Under an archaic law, people can still be punished for 'scandalising the court' or publicly criticising a judge's ruling. It's time for this law to be revisited.
Pell trial reporters, a judge and a media lawyer on why the suppression order debate is far from over.
The Conversation, CC BY79.9 MB (download)
On the day George Pell was sentenced, several experts with wide-ranging experiences of suppression orders discussed how they affect the public’s right to know and whether the laws should be reformed.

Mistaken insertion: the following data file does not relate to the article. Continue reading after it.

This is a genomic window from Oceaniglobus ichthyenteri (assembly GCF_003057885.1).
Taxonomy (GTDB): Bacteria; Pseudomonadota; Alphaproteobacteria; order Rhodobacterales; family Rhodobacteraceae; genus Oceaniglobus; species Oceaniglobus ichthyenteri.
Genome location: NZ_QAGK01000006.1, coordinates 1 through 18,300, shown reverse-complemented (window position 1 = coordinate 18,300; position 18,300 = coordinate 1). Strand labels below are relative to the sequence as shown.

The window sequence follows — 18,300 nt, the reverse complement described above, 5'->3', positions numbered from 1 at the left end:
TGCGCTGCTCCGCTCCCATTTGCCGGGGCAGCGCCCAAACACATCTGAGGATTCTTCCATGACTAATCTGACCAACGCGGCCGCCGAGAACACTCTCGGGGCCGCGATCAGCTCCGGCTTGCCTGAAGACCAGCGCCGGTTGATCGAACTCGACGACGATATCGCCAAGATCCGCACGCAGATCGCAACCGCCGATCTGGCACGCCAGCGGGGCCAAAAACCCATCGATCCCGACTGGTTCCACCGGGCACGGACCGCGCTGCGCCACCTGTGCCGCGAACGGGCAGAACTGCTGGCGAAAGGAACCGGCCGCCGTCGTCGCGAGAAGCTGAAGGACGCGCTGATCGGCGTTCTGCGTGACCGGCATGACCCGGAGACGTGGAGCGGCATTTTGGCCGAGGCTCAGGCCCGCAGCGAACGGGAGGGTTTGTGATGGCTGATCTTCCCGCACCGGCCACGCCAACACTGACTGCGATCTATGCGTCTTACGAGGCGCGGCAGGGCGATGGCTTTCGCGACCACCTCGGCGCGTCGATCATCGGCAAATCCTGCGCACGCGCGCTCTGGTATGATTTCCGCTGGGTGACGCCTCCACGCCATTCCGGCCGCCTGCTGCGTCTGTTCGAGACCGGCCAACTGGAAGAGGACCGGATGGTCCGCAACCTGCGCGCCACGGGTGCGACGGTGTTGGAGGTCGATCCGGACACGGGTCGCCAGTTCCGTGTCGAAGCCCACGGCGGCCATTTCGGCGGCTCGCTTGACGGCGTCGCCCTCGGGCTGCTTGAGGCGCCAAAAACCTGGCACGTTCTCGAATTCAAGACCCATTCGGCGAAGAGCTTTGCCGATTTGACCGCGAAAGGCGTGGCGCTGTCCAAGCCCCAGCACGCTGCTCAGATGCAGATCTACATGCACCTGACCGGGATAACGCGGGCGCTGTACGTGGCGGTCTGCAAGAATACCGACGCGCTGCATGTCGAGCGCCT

#FreeTommy protests depict the founder of the English Defence League as a hero. But his sentencing had nothing to do with the right to protest.
When an investigation is active, the press are subject to legal reporting restrictions.
Coalition backbenchers have expressed several doubts over the Finkel scheme, most notably on affordability and whether it will include coal.
It is obviously important to protect the institutional integrity and independence of the judiciary – but the judiciary and judicial decisions should not be immune from criticism.
Universities were widely criticised for turning to the courts during a series of student protests in South Africa. So why did they do it, and did the interdict process work?